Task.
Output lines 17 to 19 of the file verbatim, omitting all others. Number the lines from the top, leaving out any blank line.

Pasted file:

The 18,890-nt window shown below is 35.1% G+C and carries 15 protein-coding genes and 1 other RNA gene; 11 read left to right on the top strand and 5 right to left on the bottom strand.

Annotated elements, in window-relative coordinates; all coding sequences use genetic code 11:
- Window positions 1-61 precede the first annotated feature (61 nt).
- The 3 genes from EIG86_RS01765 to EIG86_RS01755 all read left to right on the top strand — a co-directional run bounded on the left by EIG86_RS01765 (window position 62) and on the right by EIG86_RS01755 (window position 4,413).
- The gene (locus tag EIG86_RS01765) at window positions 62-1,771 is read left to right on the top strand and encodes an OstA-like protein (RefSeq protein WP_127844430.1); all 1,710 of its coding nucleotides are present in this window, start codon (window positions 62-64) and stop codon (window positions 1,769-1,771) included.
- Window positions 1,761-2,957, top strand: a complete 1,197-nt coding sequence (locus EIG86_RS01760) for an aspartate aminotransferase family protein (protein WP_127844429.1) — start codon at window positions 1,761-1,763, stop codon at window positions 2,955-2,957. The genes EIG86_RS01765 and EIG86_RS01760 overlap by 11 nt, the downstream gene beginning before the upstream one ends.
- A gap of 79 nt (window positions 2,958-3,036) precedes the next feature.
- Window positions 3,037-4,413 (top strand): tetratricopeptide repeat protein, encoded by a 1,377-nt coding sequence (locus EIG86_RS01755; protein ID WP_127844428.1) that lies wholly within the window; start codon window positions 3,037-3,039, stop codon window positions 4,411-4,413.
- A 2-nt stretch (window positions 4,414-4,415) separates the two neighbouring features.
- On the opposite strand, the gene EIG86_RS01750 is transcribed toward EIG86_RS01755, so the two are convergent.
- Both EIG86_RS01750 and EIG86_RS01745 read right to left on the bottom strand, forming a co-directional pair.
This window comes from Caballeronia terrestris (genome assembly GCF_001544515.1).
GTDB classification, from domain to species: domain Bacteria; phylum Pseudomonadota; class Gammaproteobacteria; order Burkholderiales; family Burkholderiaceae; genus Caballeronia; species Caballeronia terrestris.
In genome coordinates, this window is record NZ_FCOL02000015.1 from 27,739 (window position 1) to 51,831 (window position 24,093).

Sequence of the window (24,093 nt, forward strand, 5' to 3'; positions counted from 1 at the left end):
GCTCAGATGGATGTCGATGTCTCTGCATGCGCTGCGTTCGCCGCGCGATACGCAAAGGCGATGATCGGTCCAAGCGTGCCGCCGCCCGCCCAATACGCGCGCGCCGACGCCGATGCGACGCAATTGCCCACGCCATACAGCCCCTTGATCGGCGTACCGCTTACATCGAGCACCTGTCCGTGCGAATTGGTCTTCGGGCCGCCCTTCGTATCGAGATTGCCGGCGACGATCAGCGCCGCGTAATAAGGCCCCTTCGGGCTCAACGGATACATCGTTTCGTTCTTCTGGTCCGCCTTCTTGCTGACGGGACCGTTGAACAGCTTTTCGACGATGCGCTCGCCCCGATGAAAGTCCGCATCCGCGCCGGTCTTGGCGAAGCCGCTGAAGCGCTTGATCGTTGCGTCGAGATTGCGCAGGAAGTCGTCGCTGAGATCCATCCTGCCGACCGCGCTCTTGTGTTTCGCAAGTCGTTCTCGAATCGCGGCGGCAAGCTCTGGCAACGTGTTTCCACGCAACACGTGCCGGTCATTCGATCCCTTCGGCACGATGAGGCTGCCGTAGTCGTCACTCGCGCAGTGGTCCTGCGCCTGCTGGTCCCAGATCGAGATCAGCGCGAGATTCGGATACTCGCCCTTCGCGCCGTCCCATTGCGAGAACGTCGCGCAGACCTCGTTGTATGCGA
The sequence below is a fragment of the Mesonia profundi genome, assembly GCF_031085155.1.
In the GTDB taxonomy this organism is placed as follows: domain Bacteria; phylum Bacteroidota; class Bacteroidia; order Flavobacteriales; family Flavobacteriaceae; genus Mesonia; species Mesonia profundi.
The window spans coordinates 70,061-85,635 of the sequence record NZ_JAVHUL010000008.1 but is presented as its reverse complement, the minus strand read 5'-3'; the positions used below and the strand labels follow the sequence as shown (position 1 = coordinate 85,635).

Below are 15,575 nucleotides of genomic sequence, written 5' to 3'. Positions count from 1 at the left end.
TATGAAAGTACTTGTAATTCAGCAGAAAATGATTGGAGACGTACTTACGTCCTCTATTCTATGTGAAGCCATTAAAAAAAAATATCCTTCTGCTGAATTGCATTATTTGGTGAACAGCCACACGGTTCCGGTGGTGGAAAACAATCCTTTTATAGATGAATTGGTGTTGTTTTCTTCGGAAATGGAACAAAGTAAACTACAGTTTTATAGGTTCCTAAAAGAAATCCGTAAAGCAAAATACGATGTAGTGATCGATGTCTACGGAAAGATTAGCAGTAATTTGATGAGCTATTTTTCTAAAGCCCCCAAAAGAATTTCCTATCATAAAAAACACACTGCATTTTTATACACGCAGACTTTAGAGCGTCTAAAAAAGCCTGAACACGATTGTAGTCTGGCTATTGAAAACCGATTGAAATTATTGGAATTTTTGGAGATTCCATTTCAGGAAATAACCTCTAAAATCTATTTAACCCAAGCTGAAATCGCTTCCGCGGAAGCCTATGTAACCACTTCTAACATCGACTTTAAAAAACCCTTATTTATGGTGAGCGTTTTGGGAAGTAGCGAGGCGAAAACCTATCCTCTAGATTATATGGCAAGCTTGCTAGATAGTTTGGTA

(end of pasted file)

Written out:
The sequence below is a fragment of the Mesonia profundi genome, assembly GCF_031085155.1.
In the GTDB taxonomy this organism is placed as follows: domain Bacteria; phylum Bacteroidota; class Bacteroidia; order Flavobacteriales; family Flavobacteriaceae; genus Mesonia; species Mesonia profundi.
The window spans coordinates 70,061-85,635 of the sequence record NZ_JAVHUL010000008.1 but is presented as its reverse complement, the minus strand read 5'-3'; the positions used below and the strand labels follow the sequence as shown (position 1 = coordinate 85,635).